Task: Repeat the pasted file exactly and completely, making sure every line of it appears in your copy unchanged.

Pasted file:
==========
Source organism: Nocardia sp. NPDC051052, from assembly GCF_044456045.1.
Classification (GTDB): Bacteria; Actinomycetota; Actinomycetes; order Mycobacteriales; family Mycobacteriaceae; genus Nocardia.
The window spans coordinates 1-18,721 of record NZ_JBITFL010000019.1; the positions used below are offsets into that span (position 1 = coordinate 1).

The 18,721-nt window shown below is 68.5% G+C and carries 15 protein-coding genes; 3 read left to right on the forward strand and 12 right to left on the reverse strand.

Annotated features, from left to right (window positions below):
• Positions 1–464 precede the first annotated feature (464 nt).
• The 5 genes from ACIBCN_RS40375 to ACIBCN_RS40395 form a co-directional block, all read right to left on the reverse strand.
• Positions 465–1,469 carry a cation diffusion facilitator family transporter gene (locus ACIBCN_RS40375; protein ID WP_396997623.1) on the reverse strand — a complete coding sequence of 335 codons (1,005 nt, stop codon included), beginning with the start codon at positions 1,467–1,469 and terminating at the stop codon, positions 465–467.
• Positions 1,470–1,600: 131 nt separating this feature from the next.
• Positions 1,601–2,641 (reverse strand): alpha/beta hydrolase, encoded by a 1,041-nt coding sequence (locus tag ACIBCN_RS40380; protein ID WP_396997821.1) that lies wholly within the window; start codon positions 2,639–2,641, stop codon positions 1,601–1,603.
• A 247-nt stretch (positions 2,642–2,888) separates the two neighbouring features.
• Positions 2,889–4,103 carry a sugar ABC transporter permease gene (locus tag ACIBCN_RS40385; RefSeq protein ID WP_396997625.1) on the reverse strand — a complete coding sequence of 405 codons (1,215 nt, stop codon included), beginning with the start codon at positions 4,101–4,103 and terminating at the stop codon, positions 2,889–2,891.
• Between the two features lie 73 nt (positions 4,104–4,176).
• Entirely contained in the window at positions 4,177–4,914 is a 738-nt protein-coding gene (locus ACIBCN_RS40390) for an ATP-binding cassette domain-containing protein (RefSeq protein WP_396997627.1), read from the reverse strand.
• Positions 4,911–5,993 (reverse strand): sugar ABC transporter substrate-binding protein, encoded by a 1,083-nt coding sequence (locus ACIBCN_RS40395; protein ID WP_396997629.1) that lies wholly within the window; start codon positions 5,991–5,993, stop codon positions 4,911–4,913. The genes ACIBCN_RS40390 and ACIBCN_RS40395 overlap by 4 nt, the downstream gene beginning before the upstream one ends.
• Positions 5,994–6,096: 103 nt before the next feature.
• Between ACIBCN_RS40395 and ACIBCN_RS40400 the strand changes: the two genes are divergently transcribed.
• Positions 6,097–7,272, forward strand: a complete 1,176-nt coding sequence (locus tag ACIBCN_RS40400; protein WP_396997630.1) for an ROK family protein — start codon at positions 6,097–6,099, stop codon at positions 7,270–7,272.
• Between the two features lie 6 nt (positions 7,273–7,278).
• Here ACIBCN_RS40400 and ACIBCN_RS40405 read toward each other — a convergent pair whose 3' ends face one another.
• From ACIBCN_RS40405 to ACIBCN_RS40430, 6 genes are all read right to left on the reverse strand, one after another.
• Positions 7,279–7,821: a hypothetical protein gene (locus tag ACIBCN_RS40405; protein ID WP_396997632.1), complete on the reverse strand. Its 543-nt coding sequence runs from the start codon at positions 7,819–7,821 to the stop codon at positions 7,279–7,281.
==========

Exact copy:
Source organism: Nocardia sp. NPDC051052, from assembly GCF_044456045.1.
Classification (GTDB): Bacteria; Actinomycetota; Actinomycetes; order Mycobacteriales; family Mycobacteriaceae; genus Nocardia.
The window spans coordinates 1-18,721 of record NZ_JBITFL010000019.1; the positions used below are offsets into that span (position 1 = coordinate 1).

The 18,721-nt window shown below is 68.5% G+C and carries 15 protein-coding genes; 3 read left to right on the forward strand and 12 right to left on the reverse strand.

Annotated features, from left to right (window positions below):
• Positions 1–464 precede the first annotated feature (464 nt).
• The 5 genes from ACIBCN_RS40375 to ACIBCN_RS40395 form a co-directional block, all read right to left on the reverse strand.
• Positions 465–1,469 carry a cation diffusion facilitator family transporter gene (locus ACIBCN_RS40375; protein ID WP_396997623.1) on the reverse strand — a complete coding sequence of 335 codons (1,005 nt, stop codon included), beginning with the start codon at positions 1,467–1,469 and terminating at the stop codon, positions 465–467.
• Positions 1,470–1,600: 131 nt separating this feature from the next.
• Positions 1,601–2,641 (reverse strand): alpha/beta hydrolase, encoded by a 1,041-nt coding sequence (locus tag ACIBCN_RS40380; protein ID WP_396997821.1) that lies wholly within the window; start codon positions 2,639–2,641, stop codon positions 1,601–1,603.
• A 247-nt stretch (positions 2,642–2,888) separates the two neighbouring features.
• Positions 2,889–4,103 carry a sugar ABC transporter permease gene (locus tag ACIBCN_RS40385; RefSeq protein ID WP_396997625.1) on the reverse strand — a complete coding sequence of 405 codons (1,215 nt, stop codon included), beginning with the start codon at positions 4,101–4,103 and terminating at the stop codon, positions 2,889–2,891.
• Between the two features lie 73 nt (positions 4,104–4,176).
• Entirely contained in the window at positions 4,177–4,914 is a 738-nt protein-coding gene (locus ACIBCN_RS40390) for an ATP-binding cassette domain-containing protein (RefSeq protein WP_396997627.1), read from the reverse strand.
• Positions 4,911–5,993 (reverse strand): sugar ABC transporter substrate-binding protein, encoded by a 1,083-nt coding sequence (locus ACIBCN_RS40395; protein ID WP_396997629.1) that lies wholly within the window; start codon positions 5,991–5,993, stop codon positions 4,911–4,913. The genes ACIBCN_RS40390 and ACIBCN_RS40395 overlap by 4 nt, the downstream gene beginning before the upstream one ends.
• Positions 5,994–6,096: 103 nt before the next feature.
• Between ACIBCN_RS40395 and ACIBCN_RS40400 the strand changes: the two genes are divergently transcribed.
• Positions 6,097–7,272, forward strand: a complete 1,176-nt coding sequence (locus tag ACIBCN_RS40400; protein WP_396997630.1) for an ROK family protein — start codon at positions 6,097–6,099, stop codon at positions 7,270–7,272.
• Between the two features lie 6 nt (positions 7,273–7,278).
• Here ACIBCN_RS40400 and ACIBCN_RS40405 read toward each other — a convergent pair whose 3' ends face one another.
• From ACIBCN_RS40405 to ACIBCN_RS40430, 6 genes are all read right to left on the reverse strand, one after another.
• Positions 7,279–7,821: a hypothetical protein gene (locus tag ACIBCN_RS40405; protein ID WP_396997632.1), complete on the reverse strand. Its 543-nt coding sequence runs from the start codon at positions 7,819–7,821 to the stop codon at positions 7,279–7,281.